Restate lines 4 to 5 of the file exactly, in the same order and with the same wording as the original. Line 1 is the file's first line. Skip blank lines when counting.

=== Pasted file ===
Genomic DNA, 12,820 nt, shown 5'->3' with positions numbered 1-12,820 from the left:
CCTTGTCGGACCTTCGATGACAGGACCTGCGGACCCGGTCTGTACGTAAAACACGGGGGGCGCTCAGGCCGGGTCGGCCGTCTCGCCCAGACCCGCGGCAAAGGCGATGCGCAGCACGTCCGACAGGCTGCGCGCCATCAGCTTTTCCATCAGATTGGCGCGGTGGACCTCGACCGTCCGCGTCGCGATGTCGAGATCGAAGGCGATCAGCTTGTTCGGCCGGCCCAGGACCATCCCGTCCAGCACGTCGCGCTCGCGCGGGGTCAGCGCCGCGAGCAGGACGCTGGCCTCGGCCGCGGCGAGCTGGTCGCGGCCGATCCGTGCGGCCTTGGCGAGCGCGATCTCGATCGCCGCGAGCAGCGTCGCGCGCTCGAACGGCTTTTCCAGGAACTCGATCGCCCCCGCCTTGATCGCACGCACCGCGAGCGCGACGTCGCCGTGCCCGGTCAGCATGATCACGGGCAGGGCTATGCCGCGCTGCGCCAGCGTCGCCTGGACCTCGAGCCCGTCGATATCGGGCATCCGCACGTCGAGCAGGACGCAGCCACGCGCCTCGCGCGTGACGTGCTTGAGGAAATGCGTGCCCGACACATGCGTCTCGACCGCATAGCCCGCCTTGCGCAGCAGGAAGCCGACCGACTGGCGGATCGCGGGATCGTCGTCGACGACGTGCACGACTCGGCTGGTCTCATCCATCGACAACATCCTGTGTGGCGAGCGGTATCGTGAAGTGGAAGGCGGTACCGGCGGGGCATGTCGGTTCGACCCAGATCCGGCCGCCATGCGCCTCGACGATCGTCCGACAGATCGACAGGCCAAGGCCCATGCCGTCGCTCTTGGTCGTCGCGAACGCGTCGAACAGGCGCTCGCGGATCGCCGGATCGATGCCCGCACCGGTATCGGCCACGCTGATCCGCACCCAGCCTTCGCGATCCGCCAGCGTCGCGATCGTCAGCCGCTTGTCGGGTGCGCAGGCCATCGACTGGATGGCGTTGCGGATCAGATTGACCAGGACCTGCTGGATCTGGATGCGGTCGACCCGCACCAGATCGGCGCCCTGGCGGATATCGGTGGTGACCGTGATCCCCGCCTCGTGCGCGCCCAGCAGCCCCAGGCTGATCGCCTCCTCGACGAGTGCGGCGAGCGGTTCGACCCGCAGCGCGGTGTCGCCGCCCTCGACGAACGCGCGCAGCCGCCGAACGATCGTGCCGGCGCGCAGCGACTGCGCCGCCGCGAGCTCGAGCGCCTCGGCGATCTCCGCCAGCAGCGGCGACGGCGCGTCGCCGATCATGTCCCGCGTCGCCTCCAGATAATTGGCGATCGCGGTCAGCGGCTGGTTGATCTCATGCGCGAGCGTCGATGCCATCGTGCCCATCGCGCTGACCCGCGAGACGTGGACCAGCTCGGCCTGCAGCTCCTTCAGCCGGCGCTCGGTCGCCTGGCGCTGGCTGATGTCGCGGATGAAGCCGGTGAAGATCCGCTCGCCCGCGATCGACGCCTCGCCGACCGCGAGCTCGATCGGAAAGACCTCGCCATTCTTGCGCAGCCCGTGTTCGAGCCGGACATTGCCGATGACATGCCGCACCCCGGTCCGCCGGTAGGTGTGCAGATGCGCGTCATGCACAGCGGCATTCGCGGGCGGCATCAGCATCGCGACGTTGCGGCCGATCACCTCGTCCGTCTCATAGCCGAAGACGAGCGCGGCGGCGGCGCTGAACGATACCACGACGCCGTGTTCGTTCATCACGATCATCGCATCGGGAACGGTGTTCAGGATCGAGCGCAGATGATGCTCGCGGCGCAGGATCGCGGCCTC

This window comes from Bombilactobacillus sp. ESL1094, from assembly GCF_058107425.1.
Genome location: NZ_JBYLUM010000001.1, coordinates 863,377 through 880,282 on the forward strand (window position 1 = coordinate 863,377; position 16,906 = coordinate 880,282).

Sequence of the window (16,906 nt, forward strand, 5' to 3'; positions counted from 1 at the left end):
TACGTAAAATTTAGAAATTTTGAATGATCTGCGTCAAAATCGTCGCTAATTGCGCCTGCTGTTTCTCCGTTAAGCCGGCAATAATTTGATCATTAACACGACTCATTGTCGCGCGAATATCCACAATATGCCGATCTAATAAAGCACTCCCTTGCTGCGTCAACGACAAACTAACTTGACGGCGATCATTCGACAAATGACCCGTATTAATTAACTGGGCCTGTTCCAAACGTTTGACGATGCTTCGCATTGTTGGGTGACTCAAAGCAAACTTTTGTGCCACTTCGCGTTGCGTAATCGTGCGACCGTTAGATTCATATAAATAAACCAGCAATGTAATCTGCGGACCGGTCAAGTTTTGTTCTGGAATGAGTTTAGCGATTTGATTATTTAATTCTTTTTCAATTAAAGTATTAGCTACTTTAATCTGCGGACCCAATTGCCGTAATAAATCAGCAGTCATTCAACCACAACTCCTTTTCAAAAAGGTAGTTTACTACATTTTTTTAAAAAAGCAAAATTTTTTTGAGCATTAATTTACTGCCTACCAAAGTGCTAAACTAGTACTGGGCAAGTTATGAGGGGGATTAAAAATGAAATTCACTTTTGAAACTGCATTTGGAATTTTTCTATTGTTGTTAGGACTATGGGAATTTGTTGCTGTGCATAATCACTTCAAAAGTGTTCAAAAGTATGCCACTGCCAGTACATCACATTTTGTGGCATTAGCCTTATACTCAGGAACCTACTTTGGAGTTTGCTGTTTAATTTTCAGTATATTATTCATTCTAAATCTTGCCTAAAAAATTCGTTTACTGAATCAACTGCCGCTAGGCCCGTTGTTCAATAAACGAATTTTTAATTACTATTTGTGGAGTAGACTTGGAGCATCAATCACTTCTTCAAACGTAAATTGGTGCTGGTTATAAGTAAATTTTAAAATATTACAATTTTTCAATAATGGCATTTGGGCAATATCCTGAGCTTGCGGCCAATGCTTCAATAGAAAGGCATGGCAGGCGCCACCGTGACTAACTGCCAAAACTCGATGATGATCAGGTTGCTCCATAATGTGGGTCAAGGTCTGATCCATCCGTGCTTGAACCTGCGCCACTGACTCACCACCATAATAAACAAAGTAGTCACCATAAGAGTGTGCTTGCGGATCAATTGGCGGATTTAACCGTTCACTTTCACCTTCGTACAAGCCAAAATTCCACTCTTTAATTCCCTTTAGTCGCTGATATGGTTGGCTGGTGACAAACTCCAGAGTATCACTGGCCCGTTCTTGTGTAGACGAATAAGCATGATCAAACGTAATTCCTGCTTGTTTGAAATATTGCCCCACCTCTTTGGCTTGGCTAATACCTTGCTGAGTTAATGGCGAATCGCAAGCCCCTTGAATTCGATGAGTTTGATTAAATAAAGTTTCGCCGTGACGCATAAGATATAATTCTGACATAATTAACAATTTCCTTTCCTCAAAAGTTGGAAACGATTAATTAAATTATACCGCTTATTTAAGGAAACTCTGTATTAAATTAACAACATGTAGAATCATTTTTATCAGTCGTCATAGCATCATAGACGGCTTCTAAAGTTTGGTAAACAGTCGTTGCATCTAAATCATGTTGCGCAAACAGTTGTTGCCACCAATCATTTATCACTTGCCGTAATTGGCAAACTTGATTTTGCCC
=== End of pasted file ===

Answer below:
Genome location: NZ_JBYLUM010000001.1, coordinates 863,377 through 880,282 on the forward strand (window position 1 = coordinate 863,377; position 16,906 = coordinate 880,282).

Sequence of the window (16,906 nt, forward strand, 5' to 3'; positions counted from 1 at the left end):